The best NASCAR races ever: From the Daytona 500 to Talladega 500

NASCAR has seen some tremendous races in its existence, but some races trump the rest in terms of greatness. Here is a list of the best NASCAR races ever.

NASCAR has run some good races over the years. But on special occasions, there is a race that will forever be in the minds of NASCAR fans as one of the greatest races in the history of the sport.

Here is a list of the top-five best races in NASCAR history.

5. 2007 Daytona 500

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Mark Martin was looking for his first-ever Daytona 500 victory and had a great shot at doing so that night. Martin led 26 of 200 laps but led the most laps of any driver that was on the lead lap.

As the field was coming off Turn 4 during the final lap, Kevin Harvick’s massive run of momentum got him alongside Martin. When that happened, Kyle Busch’s crash took out the challengers behind them.

Harvick and Martin battled to the line, with Harvick winning his first and only Daytona 500 by a mere 0.02 seconds. Meanwhile, Clint Bowyer came across the finish line upside down on his roof.

The finish provided one of the most-insane endings to a Daytona 500 race ever and solidified Harvick’s name in NASCAR history.

4. 1984 Talladega 500

1984 NASCAR Race
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The 1984 Talladega 500 was one of the best races in NASCAR history for the longest time due to the number of lead changes and names that finished in the front of the field.

There were a total of 68 lead changes between 16 drivers, which was expected due to the number of names and competition in the field.

It certainly lived up to the standard with names such as Dale Earnhardt, Sr., Buddy Baker, Terry Labonte, Bobby Allison, Cale Yarborough, Darrell Waltrip and Harry Gant all finishing in the top-seven positions.

Earnhardt ended up being victorious on the day, but the top-five finishers each had their turn of being the car to beat. Earnhardt led 40 laps and beat a list of legends in one of the most-competitive races ever.

3. 2003 Carolina Dodge Dealers 400

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Jeff Gordon was on his way to being the projected winner of the race until an incident that sent him into the wall ended his shot of winning. This set up the scene for what was going to be an incredible rest of the race.

Kurt Busch was leading despite losing his power steering and was trying to hold off Ricky Craven for the win. Busch and Craven were slipping and sliding all over the place as Dave Blaney was trying to run them down.

On the last lap, Craven pulled out a last-ditch effort and got to Busch’s door. They banged doors all the way down to the finish line. Craven ended up winning the race by 0.002 seconds over Busch and led only one lap.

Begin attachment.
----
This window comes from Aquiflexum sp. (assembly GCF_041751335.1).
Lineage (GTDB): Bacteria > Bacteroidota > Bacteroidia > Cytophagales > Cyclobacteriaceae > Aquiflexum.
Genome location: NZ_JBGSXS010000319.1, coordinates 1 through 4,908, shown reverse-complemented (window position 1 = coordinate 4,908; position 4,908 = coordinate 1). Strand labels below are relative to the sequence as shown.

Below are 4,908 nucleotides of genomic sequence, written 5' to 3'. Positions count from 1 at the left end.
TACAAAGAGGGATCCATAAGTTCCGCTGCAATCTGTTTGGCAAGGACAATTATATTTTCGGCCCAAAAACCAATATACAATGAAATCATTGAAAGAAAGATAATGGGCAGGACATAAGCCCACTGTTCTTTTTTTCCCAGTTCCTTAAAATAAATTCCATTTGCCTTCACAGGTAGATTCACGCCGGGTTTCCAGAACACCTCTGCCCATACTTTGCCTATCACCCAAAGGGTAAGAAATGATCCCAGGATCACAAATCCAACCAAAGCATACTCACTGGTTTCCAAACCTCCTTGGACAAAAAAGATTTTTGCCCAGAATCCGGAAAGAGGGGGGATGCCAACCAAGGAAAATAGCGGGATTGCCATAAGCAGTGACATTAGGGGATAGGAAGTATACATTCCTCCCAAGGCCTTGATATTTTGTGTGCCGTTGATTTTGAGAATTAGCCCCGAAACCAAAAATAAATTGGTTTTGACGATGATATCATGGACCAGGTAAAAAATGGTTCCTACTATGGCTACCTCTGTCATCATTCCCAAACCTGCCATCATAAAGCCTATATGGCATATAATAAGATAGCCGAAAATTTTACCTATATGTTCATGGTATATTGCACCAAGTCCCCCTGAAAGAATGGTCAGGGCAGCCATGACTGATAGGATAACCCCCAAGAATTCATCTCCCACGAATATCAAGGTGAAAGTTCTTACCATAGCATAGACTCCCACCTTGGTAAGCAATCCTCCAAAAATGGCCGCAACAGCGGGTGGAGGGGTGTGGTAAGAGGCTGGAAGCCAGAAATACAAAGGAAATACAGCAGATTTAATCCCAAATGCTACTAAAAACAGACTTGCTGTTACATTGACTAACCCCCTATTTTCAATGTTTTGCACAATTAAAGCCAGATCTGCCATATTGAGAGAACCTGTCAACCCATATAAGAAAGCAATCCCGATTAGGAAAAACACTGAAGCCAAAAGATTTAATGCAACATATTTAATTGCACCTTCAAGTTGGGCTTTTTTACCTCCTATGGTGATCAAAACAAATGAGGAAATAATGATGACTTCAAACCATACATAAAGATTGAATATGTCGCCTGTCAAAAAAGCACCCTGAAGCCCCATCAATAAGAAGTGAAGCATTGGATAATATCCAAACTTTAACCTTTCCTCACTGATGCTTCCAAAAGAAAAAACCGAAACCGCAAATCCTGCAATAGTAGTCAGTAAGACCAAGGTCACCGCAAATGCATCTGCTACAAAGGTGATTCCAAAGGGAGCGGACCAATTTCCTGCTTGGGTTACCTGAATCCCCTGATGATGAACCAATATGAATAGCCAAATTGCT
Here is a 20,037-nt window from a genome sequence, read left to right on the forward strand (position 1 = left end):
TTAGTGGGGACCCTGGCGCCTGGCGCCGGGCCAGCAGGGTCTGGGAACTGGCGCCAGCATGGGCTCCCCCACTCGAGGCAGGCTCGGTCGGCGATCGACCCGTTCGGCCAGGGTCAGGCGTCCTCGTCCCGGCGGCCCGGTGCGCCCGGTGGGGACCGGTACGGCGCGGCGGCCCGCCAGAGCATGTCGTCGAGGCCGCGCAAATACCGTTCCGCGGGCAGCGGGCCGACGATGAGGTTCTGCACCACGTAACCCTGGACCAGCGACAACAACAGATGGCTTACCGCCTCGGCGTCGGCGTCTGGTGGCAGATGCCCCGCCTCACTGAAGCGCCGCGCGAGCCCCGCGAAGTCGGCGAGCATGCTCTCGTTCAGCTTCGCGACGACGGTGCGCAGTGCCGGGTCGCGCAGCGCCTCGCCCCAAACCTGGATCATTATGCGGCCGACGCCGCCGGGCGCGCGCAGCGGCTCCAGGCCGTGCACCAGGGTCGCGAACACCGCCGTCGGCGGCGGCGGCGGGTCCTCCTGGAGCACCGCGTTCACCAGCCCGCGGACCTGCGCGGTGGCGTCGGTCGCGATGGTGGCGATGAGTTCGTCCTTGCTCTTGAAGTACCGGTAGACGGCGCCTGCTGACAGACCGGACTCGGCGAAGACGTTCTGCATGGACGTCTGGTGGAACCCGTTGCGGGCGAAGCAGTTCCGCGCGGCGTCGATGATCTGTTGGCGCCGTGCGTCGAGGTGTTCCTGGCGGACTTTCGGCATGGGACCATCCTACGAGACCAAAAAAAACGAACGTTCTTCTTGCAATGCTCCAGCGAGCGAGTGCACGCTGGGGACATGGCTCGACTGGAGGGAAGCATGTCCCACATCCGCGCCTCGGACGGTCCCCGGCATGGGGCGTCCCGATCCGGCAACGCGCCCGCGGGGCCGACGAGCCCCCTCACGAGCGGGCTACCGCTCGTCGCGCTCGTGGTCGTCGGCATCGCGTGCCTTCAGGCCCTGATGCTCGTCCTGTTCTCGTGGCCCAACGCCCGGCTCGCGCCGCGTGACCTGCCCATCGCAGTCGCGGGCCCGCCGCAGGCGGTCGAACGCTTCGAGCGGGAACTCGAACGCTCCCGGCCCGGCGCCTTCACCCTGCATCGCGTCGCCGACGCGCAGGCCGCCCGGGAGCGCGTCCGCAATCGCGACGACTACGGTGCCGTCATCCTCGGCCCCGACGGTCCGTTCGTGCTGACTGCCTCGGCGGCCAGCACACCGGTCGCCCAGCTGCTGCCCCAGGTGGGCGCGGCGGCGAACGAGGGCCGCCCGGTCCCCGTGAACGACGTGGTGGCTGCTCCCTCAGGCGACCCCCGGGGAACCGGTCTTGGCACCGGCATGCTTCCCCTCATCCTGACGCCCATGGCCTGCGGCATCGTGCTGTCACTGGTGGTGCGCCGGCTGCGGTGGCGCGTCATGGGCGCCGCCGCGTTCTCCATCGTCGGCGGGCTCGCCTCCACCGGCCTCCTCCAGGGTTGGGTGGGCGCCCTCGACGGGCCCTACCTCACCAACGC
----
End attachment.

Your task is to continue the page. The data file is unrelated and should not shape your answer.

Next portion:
The finish of the 2003 Carolina Dodge Dealers 400 is tied for the closest finish in NASCAR history with the 2011 Aaron’s 499.

2. 2001 Cracker Barrel 500

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The fourth race of the 2001 season brought excitement at a time when NASCAR had to go through losing one of its greatest stars in Dale Earnhardt, Sr. Three weeks earlier, Earnhardt died in a last-lap crash during the Daytona 500.

Kevin Harvick took over Earnhardt’s spot at Richard Childress Racing and they renumbered the car to the No. 29. Jeff Gordon dominated the race by leading 118 of 325 laps and was set to win his second consecutive NASCAR event.

However, Harvick took the lead, and going into the final lap, Gordon was behind him in second place. Gordon ran in his tire tracks down the backstretch and tried to pass him on the bottom since Harvick gave him room.

Harvick ended up winning his first NASCAR race at the top level by 0.06 seconds over Gordon and drove around the track backward holding up three fingers to honor Earnhardt. This might be one of the emotional victories in NASCAR history.

1. 2015 Goody’s Headache Relief Shot 500

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Nov 1, 2015; Martinsville, VA, USA; Sprint Cup Series driver Jeff Gordon (24) celebrates winning the Goody’s Headache Relief Shot 500 at Martinsville Speedway. Mandatory Credit: Peter Casey-USA TODAY Sports

The Martinsville playoff race in 2015 is one of the most memorable races in NASCAR history. Most of the drama started when Matt Kenseth was wrecked by Brad Keselowski in the race.

Kenseth had a chance to win Kansas earlier in the playoffs, but Joey Logano spun him out and took the lead. This created the scene for one of the most well-known crashes we have seen in the sport today.

Logano was leading and Kenseth was about to be lapped again. When Logano passed him, Kenseth drove him into the wall as revenge from Kansas and the crowd erupted into cheers. It effectively ended Logano’s shot at a championship.

Kenseth was suspended for two races due to the incident. After taking out the leader, the stage was set for an insane finish. Countless laps later, it came down to a restart with two laps to go with Jeff Gordon and Jamie McMurray on the front row.

Gordon cleared McMurray and got the white flag for what would cap off the most memorable race in NASCAR history.

Gordon won the race for his final career victory and punched his ticket to championship No. 4. It was the last and most emotional win for one of the best NASCAR drivers of all time.